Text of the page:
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Loch Ness Monster - Mysteries of The World

Unexplained Mysteries of The World ::-- [1.] Crop Circles [2.] The Pyramids of Egypt [3.] Bigfoot (aka Sasquatch) [4.] UFOs and Area 51 [5.] The Belmez Faces [6.] The Out of Body Experience [7.] The Mayan 2012 Prophecy [8.] Stonehenge [9.] Loch Ness Monster [10.] Bermuda Triangle [11.] Piri Reis map [12.] Shroud of Turin [13.] Mary Celeste [14.]The taos hum [15.] Black Dahlia [16.] Comte de Saint Germain [ 17.] Voynich Manuscript [18.] Jack the Ripper [19.] The Zodiac Killer [20.] The Babushka Lady.

Loch Ness Monster

The Loch Ness Monster is a prehistoric creature thought to inhabit the Loch Ness in the Scottish Highlands. As lake monsters go, Scotland has tales of a fair few, with Nessie gaining the most popularity of all on the back of anecdotal evidence.

Nessie first hit the headlines in 1933 when a story was published in the Inverness Courier. The report quoted a Londoner who had visited a few weeks earlier as seeing: "a most extraordinary form of animal... the nearest approach to a dragon or pre-historic animal that I have ever seen in my life."

After that, more sightings were reported and this unexplained phenomena hit international headlines. That same year, one motorcyclist claimed to nearly hit Nessie late one night as it lumbered across the road and slid back into the loch. Soon, apparent photos of the Loch Ness Monster were published.

World famous lake monster said to live in the cold, dark depths of Loch Ness in Scotland. The Loch Ness Monster is possibly the most well known cryptozoological creature in the world with thousands of tourists flocking to the loch each year to see if they can catch a glimpse of the elusive beast.

In 1960, an aeronautical engineer filmed a hump crossing the water in Loch Ness in a powerful wake unlike that of a boat.

Years later, digital enhancement of the footage revealed what seemed to be the rear body, flippers, and two more humps of a plesiosaur-like body. The technician said: "Before I saw the film, I thought the Loch Ness Monster was a load of rubbish. Having done the enhancement, I'm not so sure."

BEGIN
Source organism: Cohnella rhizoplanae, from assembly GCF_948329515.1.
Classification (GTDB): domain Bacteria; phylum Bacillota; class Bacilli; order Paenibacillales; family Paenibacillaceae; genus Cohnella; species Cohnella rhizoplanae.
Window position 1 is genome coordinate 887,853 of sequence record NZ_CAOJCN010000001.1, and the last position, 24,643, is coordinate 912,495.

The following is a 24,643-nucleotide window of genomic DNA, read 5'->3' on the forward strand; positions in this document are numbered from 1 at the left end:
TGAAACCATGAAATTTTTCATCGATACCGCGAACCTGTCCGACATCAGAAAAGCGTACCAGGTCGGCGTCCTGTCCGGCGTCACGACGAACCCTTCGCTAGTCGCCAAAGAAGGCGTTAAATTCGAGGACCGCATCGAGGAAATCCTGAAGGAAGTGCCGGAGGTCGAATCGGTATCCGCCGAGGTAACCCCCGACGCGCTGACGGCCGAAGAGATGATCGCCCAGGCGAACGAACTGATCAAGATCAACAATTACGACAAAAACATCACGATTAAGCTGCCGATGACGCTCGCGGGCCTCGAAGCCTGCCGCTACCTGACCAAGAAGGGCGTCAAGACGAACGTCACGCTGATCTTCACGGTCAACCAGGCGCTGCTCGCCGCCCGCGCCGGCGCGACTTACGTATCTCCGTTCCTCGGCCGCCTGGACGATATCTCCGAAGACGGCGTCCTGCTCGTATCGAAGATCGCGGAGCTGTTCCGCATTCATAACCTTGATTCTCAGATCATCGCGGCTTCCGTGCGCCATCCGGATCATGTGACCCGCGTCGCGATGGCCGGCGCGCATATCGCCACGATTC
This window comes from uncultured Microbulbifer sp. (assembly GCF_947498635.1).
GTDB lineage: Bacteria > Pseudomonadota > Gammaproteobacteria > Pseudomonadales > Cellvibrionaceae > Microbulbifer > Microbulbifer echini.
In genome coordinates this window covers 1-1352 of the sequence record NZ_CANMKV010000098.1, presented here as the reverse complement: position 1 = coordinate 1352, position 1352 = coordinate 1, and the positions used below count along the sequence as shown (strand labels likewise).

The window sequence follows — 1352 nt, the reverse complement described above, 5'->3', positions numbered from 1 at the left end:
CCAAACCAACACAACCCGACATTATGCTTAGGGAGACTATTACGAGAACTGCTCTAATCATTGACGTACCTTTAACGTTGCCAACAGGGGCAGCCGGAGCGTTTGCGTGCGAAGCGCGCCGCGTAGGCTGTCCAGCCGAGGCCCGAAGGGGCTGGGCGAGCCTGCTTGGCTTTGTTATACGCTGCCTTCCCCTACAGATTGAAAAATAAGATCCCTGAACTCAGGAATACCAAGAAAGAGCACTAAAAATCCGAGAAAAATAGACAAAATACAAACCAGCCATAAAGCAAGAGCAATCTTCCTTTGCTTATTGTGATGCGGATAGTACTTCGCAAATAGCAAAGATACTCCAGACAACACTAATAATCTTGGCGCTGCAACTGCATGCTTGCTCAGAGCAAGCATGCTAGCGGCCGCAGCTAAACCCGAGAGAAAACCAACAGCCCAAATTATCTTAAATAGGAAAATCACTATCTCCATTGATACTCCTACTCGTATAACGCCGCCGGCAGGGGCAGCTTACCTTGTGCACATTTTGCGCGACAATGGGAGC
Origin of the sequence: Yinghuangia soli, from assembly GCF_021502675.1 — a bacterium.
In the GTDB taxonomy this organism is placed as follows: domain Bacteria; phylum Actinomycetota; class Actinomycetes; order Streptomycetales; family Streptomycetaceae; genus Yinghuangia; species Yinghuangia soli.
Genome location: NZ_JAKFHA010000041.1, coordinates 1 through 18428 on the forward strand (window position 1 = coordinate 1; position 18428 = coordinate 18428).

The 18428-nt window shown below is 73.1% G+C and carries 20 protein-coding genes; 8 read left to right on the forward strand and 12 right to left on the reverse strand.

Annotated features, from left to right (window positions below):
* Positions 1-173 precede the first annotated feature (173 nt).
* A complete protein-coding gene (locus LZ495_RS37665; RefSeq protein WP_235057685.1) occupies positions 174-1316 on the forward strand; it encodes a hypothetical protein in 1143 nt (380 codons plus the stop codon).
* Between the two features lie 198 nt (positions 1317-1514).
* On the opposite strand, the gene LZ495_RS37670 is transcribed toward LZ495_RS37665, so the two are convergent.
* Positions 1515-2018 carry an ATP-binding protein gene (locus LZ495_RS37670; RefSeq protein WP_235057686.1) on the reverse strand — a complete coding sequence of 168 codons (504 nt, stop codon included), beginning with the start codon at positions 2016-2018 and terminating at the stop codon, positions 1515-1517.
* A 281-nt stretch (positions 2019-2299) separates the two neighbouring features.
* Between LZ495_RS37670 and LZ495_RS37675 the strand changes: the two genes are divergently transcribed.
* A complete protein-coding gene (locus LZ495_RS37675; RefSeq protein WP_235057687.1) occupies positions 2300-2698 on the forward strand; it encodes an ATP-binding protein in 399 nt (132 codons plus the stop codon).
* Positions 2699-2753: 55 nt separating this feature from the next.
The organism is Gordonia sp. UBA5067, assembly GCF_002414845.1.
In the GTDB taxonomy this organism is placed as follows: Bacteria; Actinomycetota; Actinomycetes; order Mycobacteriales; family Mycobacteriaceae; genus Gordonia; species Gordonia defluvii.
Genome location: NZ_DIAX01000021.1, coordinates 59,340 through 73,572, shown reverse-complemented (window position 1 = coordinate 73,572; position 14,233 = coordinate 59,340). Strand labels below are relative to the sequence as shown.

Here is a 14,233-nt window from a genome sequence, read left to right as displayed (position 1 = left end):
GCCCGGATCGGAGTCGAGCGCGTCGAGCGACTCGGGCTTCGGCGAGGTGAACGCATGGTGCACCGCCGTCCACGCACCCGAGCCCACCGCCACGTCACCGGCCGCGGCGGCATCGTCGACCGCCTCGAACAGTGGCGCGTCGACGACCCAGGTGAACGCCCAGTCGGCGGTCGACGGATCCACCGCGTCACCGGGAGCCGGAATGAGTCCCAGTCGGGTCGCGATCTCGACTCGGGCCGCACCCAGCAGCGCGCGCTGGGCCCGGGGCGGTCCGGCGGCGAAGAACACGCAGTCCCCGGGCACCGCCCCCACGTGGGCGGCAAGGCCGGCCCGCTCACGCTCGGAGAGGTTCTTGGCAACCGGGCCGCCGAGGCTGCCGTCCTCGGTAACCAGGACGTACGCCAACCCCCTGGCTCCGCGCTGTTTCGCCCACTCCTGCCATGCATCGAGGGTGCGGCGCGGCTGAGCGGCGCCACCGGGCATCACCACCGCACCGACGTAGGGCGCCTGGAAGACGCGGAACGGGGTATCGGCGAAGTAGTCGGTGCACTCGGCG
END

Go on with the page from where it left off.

There's no doubt that the story of Nessie has drawn huge tourist interest to the famed Loch Ness. But should it be considered one of the genuine unexplained mysteries of the world? While some people believe the monster is a living plesiosaur, New Scientist points out that such a creature could not physically lift its head up out of the water like the photos and anecdotes suggest.

The most compelling evidence of its non-existence is that the loch is a mere 10,000 years old - and was frozen solid for about 20,000 years before that. For a prehistoric monster claimed to be millions of years old, the numbers just don't add up.

The Loch Ness Monster (Scottish Gaelic: Niseag) is a cryptid that is reputed to inhabit Loch Ness in the Scottish Highlands. It is similar to other supposed lake monsters in Scotland and elsewhere, though its description varies from one account to the next.
Popular interest and belief in the animal has varied since it was brought to the world's attention in 1933. Evidence of its existence is anecdotal, with minimal and much-disputed photographic material and sonar readings. The most common speculation among believers is that the creature represents a line of long-surviving plesiosaurs. The scientific community regards the Loch Ness Monster as a modern-day myth, and explains sightings as a mix of hoaxes and wishful thinking. Despite this, it remains one of the most famous examples of cryptozoology. The legendary monster has been affectionately referred to by the nickname Nessie (Scottish Gaelic: Niseag) since the 1950s.


One of the earliest reported sightings of the monster was over 1400 years ago when St. Columba commanded the beast to retreat after it had attacked several people in the River Ness.